To be sensual or not
Uproar, anger, disbelief and even shame seem to be common reactions when it comes to female sensuality.
This is clear with the Silhouette Challenge, a TikTok transformation filter where users of the platform wear less clothing than in the first part of the video— usually in lingerie or nude.
The silhoutte appearance is achieved with the help of a red filter. Its popularity saw many men say they could never let their wives and mother of their children to take part in such a challenge.
‘Why take part in such a challenge if you already have a man,’ they asked. Most of them asked why women post such videos if they did not want to be sexualised.
Yet in a recent video, a Kikuyu doctor is seen advising women not to engage in breast play with their men during sex as they might start producing milk as a result.
The man categorically stated that ‘breasts are children’s food’ and should be, therefore non-sexual in nature.
This video’s claim of delegating women to being asexual childbearing vessels speaks of society’s discomfort with women being sexual.
It begs the question, have we, as Africans always felt so uncomfortable in the face of female sexuality and sensuality?
Dr Francis Kerre, a don and sociologist at Kenyatta University unequivocally answers in the affirmative.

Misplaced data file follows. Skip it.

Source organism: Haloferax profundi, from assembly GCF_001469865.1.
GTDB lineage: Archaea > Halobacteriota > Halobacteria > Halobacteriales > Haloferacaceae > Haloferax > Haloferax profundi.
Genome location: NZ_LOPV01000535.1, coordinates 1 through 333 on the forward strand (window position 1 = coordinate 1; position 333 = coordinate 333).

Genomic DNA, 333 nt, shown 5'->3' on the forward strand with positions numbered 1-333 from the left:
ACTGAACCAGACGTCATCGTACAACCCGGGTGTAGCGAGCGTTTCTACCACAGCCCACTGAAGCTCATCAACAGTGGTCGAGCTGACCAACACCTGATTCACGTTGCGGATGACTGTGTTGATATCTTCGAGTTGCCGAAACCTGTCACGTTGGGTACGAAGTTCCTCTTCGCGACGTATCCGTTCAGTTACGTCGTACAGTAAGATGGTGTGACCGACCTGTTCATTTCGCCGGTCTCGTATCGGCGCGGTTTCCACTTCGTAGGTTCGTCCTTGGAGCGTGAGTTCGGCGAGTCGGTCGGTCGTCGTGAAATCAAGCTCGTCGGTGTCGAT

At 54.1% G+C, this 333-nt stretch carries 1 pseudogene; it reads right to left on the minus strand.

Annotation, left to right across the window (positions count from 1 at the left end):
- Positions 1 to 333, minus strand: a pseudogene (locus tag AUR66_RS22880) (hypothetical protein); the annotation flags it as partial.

“Marriage and child bearing were the only two topics that were discussed openly. They were discussed in lieu of sex.
The mechanics of sex were never discussed unless in hushed undertones among friends from the same age set.
It was not something parents discussed with children unless it was to warn them against it,” Dr Kerre shares.
He continues to say most traditional cultural practices, whether practised by both men and women, were in service of the man. Waist beads were worn across Africa.
They were supposed to highlight the curvy figure of a woman and to alert her when she gained weight.
They were also worn to show fertility and to alert men around her she was now a woman and ready for marriage.
While many women are reclaiming the beads for themselves and wearing them to ensure their waists remain trim, it is clear they were traditionally meant to highlight and enhance female sensuality, but only for the male gaze.
Female genital mutilation marked passage from childhood to womanhood and was meant to curb sexual desire in women.
This meant the woman’s ‘baser desires’ were nipped hence the man could marry a virgin bride who would not cheat.
Similarly, the labia elongation process, practised in many African communities, was meant to enhance men’s pleasure. Here, the labia minora was tagged and pulled while green herbs were rubbed on it from when the girl turned eight years to when she was twelve or got her first period.
At times, this practice would continue even in marriage. The elongated labia would swell inwards during intercourse hence providing a tighter passageway for the male phallus hence enhancing male pleasure.
While some researchers in Uganda say the elongated labia were for female pleasure, in other communities it was for the man.